Sesame Dinette brings together three generations in a pan-Asian cuisine

At a Long Beach mall, wedged between a laundromat and a pharmacy, three generations of Nguyen women fold flower-studded Vietnamese spring rolls that had long been absent from the space and were almost gone forever.

The matriarch of the family line, Judy Mai Nguyen, does it all with a full, elegantly made-up face and a confident presence, just as she has done every day in her 35 years of working around recipes on and off to create, cook and manage in acclaimed restaurants like Brodard and crustacean. Here, the women shred green papaya for a funky and bright beef jerky salad, and serve up a vegetarian “duck” noodle soup that mimics the bird with swaths of braised tofu skin. They slice carrots and cucumbers for rotating bao specialties, some stuffed with pork, others with soft-shell crab.

The casual Vietnamese-tinged restaurant is a testament to Nguyen’s cooking and her family’s persistence in salvaging their restaurant space, which they had closed during the pandemic. “I was sad to suddenly do that,” Nguyen said. “I almost gave up.”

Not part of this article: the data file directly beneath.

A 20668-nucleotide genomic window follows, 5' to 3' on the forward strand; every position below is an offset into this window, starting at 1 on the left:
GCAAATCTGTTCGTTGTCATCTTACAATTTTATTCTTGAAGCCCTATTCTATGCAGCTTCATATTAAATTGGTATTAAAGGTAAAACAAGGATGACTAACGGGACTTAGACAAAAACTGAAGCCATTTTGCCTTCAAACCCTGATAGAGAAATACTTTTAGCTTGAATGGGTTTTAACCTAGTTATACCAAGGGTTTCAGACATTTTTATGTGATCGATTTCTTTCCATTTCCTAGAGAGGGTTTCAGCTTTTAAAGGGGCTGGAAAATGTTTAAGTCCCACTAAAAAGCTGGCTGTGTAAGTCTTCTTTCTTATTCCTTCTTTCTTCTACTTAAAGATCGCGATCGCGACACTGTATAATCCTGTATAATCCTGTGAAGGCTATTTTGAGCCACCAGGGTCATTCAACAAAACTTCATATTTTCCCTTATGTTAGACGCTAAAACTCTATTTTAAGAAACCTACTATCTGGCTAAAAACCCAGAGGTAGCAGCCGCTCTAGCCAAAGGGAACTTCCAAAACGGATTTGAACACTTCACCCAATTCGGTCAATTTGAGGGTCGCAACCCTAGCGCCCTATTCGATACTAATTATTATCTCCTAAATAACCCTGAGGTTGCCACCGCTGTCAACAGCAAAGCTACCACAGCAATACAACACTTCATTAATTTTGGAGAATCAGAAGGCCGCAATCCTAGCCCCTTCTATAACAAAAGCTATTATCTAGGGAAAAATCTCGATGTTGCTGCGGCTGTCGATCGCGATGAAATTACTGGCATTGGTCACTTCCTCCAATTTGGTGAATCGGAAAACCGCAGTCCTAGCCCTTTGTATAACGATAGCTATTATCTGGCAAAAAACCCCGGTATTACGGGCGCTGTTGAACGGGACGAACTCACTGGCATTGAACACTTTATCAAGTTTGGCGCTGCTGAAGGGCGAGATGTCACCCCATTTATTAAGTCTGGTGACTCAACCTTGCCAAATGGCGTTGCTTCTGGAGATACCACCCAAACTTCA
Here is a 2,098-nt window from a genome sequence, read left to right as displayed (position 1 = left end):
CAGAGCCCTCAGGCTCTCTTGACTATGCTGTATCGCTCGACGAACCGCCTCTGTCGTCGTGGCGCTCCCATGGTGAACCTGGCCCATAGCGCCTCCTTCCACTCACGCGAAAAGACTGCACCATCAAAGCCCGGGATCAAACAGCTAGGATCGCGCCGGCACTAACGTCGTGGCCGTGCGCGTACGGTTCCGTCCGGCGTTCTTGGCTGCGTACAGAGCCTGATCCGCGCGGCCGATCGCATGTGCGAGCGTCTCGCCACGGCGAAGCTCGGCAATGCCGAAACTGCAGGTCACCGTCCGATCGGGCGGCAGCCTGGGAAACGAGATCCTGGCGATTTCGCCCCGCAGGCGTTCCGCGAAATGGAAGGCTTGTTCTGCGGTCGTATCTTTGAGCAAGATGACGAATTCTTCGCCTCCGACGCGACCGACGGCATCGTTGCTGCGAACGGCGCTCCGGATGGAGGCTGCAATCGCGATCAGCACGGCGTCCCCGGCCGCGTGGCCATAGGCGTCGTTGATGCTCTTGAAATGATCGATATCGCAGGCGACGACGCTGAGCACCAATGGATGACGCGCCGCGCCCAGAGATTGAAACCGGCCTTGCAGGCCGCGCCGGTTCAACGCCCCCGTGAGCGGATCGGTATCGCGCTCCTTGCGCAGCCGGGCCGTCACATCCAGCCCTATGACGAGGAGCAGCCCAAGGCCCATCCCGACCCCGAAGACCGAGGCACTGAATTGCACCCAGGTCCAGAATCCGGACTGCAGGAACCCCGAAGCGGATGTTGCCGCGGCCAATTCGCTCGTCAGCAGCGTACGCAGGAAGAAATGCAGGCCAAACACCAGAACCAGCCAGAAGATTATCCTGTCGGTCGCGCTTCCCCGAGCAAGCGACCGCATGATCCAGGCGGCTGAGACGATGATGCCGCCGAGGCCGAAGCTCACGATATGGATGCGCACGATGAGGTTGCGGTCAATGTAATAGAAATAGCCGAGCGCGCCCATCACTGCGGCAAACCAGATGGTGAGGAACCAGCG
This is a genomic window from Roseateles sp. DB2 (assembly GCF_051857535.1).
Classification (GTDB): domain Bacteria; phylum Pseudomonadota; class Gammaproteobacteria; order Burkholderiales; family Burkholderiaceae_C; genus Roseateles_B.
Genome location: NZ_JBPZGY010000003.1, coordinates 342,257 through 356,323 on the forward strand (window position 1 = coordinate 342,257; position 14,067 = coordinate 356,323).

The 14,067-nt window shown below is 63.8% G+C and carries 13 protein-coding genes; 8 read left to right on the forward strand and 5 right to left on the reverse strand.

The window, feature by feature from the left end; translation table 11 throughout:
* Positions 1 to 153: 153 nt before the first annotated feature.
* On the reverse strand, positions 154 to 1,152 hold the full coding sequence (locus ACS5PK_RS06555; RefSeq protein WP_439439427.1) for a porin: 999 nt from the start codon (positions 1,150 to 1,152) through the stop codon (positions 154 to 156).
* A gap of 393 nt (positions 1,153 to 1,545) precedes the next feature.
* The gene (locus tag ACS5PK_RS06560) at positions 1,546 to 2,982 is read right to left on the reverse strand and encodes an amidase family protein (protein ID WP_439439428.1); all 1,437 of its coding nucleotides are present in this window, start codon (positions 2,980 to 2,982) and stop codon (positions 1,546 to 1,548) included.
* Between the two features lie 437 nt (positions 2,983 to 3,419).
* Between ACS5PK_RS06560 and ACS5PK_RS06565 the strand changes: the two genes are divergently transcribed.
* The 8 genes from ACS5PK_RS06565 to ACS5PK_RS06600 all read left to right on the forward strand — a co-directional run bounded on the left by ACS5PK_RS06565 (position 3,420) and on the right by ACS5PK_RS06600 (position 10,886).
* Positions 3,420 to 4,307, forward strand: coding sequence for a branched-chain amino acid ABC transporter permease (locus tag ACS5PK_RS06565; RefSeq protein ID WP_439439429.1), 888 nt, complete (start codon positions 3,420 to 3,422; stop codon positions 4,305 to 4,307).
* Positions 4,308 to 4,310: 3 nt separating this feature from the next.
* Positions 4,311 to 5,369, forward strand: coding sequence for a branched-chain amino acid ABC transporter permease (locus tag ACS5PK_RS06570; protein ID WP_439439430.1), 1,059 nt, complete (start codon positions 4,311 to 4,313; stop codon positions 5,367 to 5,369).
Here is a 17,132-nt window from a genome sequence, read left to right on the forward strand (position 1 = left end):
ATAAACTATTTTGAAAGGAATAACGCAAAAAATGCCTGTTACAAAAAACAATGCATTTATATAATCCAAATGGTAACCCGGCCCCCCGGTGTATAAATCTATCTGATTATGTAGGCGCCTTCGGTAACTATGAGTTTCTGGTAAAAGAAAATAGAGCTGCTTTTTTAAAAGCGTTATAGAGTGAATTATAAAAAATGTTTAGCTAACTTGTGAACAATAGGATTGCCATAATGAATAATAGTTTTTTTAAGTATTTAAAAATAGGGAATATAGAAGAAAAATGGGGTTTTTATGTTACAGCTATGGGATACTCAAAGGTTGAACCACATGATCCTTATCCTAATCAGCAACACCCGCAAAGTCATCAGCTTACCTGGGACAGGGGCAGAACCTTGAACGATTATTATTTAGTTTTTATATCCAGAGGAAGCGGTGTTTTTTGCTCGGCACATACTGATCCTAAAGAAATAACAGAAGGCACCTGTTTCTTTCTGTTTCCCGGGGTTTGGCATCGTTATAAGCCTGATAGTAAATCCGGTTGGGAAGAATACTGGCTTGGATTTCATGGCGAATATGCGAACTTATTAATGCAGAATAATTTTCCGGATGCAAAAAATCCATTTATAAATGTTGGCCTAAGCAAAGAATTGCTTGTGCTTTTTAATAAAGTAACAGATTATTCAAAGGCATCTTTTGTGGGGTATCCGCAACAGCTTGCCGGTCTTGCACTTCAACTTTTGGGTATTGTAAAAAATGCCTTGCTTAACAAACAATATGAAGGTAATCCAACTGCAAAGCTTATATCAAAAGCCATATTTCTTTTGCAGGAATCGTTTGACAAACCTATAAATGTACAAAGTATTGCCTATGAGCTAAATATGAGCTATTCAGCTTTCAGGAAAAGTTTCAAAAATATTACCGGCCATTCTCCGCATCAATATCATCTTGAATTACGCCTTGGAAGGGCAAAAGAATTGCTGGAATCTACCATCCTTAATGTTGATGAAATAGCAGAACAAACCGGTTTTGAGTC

With the help of her daughter and granddaughter, she reopened about a year after the storefront closed and is now buzzing from late morning to mid-afternoon. On Fridays and Saturdays her granddaughter Kiera Sivrican assists her in the kitchen with prep, cooking and creating recipes while she is the owner and operator on Wednesdays through Saturdays sesame dinettePerfumer and restaurateur, Linda Sivrican, takes orders and curates the pantry wares, the pop-ups, and oversees the general running of the restaurant that helped save her mother’s business — and provides a new generation of AAPI chefs and makes a place shine.

Sivrican opened Sesame Dinette in April as a sibling concept to their Superette in Chinatown – Sesame LA — and a midwife taking over her mother’s own restaurant, which opened a month before the pandemic and closed just as quickly.